• Physical health is directly connected to mental health. Sleeping enough, eating nutritious foods, and exercising when possible can go a long way in helping manage sad feelings.

Talk to Someone

  • It may feel embarrassing or shameful to talk about your concerns. This is normal. However, talking about it with someone you trust can help. You might be able to better understand your concerns and get more help if needed.
  • Are you uncertain about where to start or feel uncomfortable talking to a healthcare provider? If you’d like to first open up to someone who can understand what you are going through, we have peer support workers to talk to! Kickstand peer support workers come from different backgrounds and have their own experiences with mental health or substance use challenges. They are trained for virtual appointments and can offer you emotional support and connections based on their lived experiences. Click here to make a free appointment!

  • If you feel ready for chatting with a mental health therapist, click here to check out available appointment times. 

Stay Connected

  • You don’t have to talk about your feelings with people in your life if you’re not ready. Just being with loved ones, friends, and people you trust can help. Even though your brain may tell you ‘no’, there is important value in staying connected with others and saying ‘yes’ to invitations from friends.

Break Tasks Down Into Manageable Parts

  • When you are feeling very low, even small tasks can feel huge and overwhelming. So, breaking important tasks down into smaller chunks can help. 

Get Into Life!

  • It can be difficult to start doing something especially when feeling low, down, or unmotivated. However, engaging in activities you love can help you feel good. Or try learning something new that can help you feel accomplished. By doing so, this will help you engage in life!

Some practical things that you can try today include:

Change your posture

Try not to slouch or slump. Slouching impairs mental cognition. It increases your feelings of being down or tired. Try straightening your spine. Hold your head up high, and open your shoulders. Keep breathing calmly. Chances are you’ll feel a boost in energy and self-confidence.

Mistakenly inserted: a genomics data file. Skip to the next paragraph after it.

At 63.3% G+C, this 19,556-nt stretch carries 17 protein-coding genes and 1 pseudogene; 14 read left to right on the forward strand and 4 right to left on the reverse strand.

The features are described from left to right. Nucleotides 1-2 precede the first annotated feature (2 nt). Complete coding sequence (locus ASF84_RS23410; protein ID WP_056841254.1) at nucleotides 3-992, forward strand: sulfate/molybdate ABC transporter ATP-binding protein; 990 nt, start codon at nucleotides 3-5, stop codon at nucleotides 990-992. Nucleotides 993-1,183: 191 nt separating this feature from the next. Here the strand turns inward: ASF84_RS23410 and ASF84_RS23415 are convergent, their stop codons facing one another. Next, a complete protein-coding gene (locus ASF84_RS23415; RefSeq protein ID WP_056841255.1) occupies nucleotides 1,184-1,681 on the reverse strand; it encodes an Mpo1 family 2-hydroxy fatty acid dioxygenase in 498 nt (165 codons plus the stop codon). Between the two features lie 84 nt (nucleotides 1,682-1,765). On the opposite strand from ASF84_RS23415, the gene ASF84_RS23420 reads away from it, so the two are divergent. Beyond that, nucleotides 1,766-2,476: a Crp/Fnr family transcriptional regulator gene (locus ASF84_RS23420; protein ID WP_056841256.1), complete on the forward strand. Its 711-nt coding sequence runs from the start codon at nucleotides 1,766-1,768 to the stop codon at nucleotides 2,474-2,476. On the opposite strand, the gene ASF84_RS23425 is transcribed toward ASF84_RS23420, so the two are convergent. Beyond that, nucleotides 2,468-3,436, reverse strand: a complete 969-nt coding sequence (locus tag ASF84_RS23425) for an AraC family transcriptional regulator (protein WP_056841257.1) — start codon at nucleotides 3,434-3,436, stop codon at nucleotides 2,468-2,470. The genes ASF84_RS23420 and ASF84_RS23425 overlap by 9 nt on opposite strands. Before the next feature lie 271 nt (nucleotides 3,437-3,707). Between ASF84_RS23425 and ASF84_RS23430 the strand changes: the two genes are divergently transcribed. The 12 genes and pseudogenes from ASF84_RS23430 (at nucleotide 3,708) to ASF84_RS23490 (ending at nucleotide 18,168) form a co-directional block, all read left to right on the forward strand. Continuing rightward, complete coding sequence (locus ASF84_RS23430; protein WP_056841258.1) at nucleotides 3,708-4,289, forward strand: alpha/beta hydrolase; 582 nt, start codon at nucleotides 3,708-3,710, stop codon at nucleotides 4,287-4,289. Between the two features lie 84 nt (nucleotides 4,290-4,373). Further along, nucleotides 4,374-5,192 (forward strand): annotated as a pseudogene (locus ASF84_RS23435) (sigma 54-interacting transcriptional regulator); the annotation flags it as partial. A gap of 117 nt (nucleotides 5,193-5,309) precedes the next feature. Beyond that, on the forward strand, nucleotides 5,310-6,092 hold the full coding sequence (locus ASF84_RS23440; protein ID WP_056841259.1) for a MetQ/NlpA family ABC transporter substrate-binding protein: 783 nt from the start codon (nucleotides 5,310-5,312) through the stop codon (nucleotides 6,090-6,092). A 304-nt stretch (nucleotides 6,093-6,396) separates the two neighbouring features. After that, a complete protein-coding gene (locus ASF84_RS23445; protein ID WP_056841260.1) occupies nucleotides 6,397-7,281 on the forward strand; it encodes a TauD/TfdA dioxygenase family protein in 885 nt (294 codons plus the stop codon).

Hug yourself

Give yourself a big hug and make it last 30 seconds! Or put a heavy pillow or weighted blanket over your body. Applying gentle pressure to the body can help your brain release feel-good hormones! Gentle pressure can involve holding, hugging, swaddling, or squeezing.

Act as if...

Don’t lie to yourself or others or hide how you are feeling. It is important to be yourself. It is okay not to be okay.

“Act as if…” is a way to do something that may help you feel a bit better. Those feelings can build on themselves and get parts of your brain working to help you climb out of the place where you are feeling down.

Talk to a Medical Professional

Sometimes, people can experience a constant low mood that does not seem to go away, no matter what. If you are experiencing this might find it helpful to speak with your doctor. Doctors can help find the right medication or treatment (eg. therapy) to help you feel better. You deserve to get the support you need!

Check out this page for more information on free youth mental health services that you or a loved one can access through our virtual clinic, Kickstand Connect.


Low Mood & Depression – Foundry – (foundrybc.ca)

Jigsaw, The National Centre for Youth Mental Health | Frayme

If you or someone you know is in crisis, contact emergency services (9-1-1) now.